This paper is suitable for teaching staff involved in setting and teaching the mathematics curriculum in all schools, including academies, and across all Key Stages. It is intended to provide information on mathematics teaching for mastery; school leaders should decide based on their context whether a mastery approach is appropriate for their school.
‘Mastery’ is the new buzzword in mathematics education. The National Centre for Excellence in the Teaching of Mathematics (NCETM) has promoted this approach widely, and it has become the dominant topic of discussion for schools looking to improve their mathematics teaching.
Is it a revolution in curriculum design or a soon-to-be-forgotten fad?
The idea of developing mastery in a curriculum subject has existed for some time. In the 1980s, a key principle of mastery learning was the frequent use of small feedback loops to periodically check whether a pupil had learnt the current content before moving on. The defining principle of a mastery curriculum was to fix learning and allow the time that took to flex. This contrasted with traditional curricula, which tended to fix the time spent on each topic, whether or not the learning was secure.
Recent interest in mastery learning may have stemmed from John Hattie’s successful 2008 synthesis of over 800 meta-analyses, Visible Learning. Out of 130 possible interventions, mastery learning was listed as ‘one of the winners,’ ranked 29th, with an average effect size of 0.58. This is roughly equivalent to seven months’ additional progress over pupils not following a mastery curriculum.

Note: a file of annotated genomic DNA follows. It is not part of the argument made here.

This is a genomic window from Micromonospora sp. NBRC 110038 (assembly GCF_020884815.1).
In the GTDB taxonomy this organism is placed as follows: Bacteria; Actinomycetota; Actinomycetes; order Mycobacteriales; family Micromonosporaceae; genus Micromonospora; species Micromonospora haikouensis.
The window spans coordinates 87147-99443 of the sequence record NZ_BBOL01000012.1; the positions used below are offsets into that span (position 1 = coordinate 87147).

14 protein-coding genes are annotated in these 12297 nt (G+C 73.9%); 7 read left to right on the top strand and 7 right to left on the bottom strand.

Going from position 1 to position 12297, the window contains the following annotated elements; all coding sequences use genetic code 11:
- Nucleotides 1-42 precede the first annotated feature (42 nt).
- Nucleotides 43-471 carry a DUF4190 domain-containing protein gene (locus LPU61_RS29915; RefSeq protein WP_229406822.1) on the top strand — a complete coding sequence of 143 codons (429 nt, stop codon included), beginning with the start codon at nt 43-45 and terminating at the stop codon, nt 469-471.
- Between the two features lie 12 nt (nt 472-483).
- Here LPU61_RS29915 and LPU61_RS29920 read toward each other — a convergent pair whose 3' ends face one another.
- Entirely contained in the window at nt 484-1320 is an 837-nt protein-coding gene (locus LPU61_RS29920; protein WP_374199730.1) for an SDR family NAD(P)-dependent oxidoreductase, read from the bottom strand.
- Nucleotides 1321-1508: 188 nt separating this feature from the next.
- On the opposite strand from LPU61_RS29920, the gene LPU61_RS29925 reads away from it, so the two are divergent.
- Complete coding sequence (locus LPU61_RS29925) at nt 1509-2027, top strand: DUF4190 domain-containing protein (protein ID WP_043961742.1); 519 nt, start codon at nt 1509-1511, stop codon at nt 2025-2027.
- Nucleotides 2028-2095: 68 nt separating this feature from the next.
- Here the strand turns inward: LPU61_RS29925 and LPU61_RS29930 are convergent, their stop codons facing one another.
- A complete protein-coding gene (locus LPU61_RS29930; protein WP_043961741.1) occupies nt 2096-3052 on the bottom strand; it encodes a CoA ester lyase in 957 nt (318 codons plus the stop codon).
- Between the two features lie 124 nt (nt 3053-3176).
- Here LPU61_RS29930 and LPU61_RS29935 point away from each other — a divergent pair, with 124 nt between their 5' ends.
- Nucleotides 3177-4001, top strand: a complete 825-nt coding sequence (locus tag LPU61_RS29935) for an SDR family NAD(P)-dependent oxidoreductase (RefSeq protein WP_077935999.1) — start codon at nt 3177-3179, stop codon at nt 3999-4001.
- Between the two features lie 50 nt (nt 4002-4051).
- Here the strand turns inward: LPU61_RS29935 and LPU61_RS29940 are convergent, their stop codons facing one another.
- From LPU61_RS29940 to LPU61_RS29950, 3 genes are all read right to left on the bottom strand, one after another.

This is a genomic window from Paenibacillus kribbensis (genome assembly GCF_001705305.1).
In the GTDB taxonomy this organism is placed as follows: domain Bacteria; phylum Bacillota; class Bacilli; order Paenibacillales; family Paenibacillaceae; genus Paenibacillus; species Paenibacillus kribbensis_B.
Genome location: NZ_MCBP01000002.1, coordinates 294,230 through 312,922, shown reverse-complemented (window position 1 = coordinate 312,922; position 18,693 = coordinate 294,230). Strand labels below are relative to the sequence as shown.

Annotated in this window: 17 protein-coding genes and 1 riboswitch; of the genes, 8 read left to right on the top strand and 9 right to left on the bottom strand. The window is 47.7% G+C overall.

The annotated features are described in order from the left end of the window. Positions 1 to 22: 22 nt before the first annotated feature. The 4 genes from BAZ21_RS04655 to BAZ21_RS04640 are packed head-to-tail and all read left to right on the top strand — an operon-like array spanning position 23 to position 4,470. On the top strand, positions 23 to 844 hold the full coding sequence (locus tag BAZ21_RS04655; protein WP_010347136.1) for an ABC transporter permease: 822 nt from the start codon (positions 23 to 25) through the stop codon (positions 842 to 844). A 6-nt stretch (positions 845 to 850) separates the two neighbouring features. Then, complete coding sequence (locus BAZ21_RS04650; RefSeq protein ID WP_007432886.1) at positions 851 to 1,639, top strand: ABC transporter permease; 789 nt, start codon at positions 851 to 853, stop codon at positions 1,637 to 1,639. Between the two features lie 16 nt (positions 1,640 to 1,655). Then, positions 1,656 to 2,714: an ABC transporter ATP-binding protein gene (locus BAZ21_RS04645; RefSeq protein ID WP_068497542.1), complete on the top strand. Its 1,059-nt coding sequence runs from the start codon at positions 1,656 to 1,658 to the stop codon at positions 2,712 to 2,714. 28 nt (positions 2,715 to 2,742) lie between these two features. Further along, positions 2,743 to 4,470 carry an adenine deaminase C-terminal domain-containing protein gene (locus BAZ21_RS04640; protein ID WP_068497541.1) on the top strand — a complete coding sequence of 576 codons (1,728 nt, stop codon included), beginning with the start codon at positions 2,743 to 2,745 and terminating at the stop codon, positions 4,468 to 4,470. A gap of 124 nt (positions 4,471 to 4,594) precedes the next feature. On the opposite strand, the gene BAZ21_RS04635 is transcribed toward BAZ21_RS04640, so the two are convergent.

Four years later, mastery made an appearance in the Sutton Trust’s 2012 Teaching and Learning Toolkit, this time being awarded joint third place, with similar gains to those identified by Hattie being reported. Mastery learning, commented the authors of the toolkit, is one of the least expensive changes a school could make. Both Hattie and the Sutton Trust describe mastery learning as a curriculum design that features every child learning one topic before moving on to the next.
Unhelpfully, there is no single, universally agreed definition of what teaching mathematics for mastery (or mastery learning more generally) actually is. There are four main ways in which the term is currently used:
To describe a curriculum in which a topic is studied until everyone has learnt it, before moving on.
To describe a curriculum which is designed to encourage pupils to spend ‘more time on fewer things,’ as one of several strategies to maximise the chances that every child ‘masters’ that which is to be learnt.
To describe a curriculum which focusses on problem solving, and requires pupils to demonstrate their understanding by being able to give a variety of explanations.
The NCETM uses ‘teaching mathematics for mastery’ to describe a mathematics curriculum which focuses on both procedural/factual fluency and conceptual understanding. Longer time is spent on key topics to develop deep learning which is sustained over time and can be built upon – this is especially important in mathematics.
Traditional curricula, at least since the 1960s, are usually built on a spiral model (as promoted by Jerome Bruner in The Process of Education). The idea is for content to be revisited over time, and studied at a higher level as the child develops.
Advocates of mastery mathematics argue that this approach has become interpreted as ‘try to cover everything a bit in one year, and then everything a bit more the next year.’ In the second year, pupils should be studying a higher level of the previous content. Mathematics is so broad, though, that this leads to each unit being only a week or two long; that’s roughly three to eight lessons on a topic before moving on to something completely different. The topic might then not be seen again for up to a year. Supporters of mastery mathematics argue that this results in children having forgotten almost everything by the following year.